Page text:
Thoughts after my first "real" shoot with the T2i. - Page 3 at DVinfo.net

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Canon EOS Crop Sensor for HD
APS-C sensor cameras including the 80D, 70D, 7D Mk. II, 7D, EOS M and Rebel models for HD video recording.


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Old March 28th, 2010, 11:34 AM   #31
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Aliasing will never be acceptable. Would you seriously find rainbow colored brick work, wood or fabrics acceptable? Apart from the obvious visual artifacts such as colored moire making it impossible to shoot anything with a fine texture there are also the high frequency edge effects that have a serious negative impact on codecs. Alias artifacts travel in the opposite direction to any motion in a scene and this plays hell with codecs. These artifacts can pass through much of the production chain un-noticed only to re-appear at a later stage. Skew or flash band is entirely visible, it won't change or get worse through the post production process and only affects the look of the image. Aliasing not only effects the look but can have a serious detrimental effect on the ability to edit or encode the material. That's why the BBC didn't go any further than the resolution test with the 5D Mk2. The aliasing was so bad it was dismissed for broadcast use without any further tests.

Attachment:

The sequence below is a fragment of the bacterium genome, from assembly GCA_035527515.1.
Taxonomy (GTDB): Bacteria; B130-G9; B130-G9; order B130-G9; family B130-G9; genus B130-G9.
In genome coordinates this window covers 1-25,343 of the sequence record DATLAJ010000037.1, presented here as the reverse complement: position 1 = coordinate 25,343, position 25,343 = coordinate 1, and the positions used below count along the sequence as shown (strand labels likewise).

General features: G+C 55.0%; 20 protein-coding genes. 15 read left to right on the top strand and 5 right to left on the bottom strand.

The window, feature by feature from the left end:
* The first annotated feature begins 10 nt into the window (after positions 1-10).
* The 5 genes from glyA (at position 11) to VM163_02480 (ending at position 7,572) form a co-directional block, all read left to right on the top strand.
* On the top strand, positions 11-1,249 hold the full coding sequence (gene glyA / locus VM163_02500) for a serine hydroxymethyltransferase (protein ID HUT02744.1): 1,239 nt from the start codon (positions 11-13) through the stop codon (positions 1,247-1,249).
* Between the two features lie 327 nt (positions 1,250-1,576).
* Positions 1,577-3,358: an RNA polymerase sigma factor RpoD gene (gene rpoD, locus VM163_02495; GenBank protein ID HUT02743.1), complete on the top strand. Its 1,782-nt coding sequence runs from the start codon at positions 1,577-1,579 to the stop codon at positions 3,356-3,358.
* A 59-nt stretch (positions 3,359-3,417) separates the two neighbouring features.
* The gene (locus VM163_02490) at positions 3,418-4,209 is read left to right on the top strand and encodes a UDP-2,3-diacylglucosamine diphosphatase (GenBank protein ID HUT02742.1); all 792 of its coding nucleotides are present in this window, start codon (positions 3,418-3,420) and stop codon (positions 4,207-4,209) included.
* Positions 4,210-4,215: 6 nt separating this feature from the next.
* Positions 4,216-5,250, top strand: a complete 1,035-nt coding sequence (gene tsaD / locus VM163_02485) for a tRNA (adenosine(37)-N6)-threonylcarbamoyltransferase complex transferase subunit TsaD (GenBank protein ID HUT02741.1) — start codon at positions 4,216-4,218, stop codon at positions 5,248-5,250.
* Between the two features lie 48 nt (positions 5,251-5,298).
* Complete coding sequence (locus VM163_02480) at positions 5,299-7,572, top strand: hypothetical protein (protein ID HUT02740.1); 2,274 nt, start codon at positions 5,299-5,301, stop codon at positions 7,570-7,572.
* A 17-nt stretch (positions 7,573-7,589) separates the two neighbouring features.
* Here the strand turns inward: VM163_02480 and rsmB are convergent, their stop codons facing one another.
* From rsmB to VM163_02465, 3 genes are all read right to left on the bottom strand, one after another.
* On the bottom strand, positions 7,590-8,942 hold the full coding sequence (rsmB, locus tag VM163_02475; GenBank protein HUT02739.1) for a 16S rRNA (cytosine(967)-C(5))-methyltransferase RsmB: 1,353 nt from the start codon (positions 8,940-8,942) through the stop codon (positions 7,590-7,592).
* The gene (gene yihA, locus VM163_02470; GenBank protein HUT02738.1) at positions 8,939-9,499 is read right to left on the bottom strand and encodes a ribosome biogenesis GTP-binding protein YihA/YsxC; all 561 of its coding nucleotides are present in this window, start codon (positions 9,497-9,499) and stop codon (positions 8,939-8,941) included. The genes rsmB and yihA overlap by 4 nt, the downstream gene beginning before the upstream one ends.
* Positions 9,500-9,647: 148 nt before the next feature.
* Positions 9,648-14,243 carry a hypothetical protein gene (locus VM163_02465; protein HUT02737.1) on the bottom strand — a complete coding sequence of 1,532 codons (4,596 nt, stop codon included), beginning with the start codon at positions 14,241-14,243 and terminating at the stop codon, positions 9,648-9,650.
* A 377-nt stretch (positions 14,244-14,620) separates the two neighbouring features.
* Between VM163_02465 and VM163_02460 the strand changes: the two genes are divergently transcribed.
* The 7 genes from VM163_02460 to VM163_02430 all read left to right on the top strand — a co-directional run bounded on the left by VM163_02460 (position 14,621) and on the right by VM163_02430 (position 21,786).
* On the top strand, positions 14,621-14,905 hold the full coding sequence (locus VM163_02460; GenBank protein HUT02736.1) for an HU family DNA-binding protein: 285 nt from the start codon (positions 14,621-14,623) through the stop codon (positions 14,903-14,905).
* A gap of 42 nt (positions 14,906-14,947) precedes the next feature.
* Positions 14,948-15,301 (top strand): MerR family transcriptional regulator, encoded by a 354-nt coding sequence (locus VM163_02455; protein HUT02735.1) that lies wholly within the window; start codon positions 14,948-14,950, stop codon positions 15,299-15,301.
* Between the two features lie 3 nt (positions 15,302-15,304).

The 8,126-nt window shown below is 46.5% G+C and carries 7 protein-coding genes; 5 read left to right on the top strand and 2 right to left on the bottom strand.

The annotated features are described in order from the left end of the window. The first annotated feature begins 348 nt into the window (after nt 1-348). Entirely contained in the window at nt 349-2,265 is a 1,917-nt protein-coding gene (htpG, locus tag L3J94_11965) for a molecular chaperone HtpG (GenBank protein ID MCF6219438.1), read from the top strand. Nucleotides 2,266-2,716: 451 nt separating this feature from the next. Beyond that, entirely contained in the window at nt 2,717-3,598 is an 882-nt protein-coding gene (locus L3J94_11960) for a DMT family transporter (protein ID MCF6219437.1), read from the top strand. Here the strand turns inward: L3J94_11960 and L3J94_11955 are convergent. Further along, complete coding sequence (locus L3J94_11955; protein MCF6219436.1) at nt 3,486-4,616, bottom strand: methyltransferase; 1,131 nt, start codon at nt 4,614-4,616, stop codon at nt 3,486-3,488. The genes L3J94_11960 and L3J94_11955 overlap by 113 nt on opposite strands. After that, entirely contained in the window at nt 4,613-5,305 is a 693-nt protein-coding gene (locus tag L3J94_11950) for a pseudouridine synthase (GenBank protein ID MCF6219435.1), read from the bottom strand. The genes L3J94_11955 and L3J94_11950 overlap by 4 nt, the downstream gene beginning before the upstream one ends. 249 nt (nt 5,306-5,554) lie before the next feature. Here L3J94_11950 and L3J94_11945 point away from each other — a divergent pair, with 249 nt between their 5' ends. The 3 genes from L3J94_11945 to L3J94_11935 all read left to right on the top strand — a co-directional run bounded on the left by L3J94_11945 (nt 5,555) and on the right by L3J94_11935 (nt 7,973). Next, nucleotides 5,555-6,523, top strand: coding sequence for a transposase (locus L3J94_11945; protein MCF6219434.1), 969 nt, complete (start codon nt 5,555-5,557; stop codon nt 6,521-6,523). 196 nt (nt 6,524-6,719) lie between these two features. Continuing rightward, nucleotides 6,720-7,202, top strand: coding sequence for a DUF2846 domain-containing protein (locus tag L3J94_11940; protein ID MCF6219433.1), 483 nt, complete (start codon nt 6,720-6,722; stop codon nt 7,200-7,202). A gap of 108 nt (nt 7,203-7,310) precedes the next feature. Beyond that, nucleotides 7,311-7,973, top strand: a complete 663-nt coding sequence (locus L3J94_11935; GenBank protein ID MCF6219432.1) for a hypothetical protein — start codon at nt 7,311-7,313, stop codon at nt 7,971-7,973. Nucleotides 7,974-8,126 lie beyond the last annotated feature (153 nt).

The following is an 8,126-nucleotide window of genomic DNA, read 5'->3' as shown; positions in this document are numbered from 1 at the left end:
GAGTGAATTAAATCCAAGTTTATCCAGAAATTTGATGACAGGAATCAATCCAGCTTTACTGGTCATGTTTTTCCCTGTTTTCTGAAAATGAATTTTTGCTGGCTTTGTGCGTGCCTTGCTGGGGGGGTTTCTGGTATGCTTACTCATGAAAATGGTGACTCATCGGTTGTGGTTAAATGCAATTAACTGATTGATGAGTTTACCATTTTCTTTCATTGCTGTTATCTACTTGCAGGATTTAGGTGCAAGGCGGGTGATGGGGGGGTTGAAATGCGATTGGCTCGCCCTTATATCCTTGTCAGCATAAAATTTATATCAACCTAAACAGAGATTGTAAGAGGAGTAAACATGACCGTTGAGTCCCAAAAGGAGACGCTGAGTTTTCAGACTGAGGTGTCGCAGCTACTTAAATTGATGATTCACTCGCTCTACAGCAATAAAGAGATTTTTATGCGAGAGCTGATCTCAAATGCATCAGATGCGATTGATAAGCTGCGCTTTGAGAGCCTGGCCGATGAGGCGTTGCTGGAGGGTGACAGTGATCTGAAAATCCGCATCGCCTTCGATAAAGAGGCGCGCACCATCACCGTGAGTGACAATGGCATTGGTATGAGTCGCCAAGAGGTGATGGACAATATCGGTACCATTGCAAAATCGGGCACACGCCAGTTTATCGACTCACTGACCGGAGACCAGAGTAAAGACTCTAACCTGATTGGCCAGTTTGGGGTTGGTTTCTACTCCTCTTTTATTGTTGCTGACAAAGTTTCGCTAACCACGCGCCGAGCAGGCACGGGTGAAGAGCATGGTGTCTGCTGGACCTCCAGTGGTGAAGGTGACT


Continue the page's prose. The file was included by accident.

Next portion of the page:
In a properly designed video camera it's easy to eliminate aliasing by fitting an optical low pass filter. You simply can't do this with a hybrid camera that's sub sampling the sensor without destroying it's stills performance.

Canon have a dilemma. At the moment they can't read an entire 20 megapixel sensor fast enough for video. If they fit a low pass filter for video they will cripple the photo performance and the likelihood is that the pictures will end up softer than they are already. If they produce a dedicated large sensor video camera it's going to sell in much smaller volumes than a mass market DSLR. The cost to produce a big, fast sensor and the small sales volume is likely to put the price through the roof.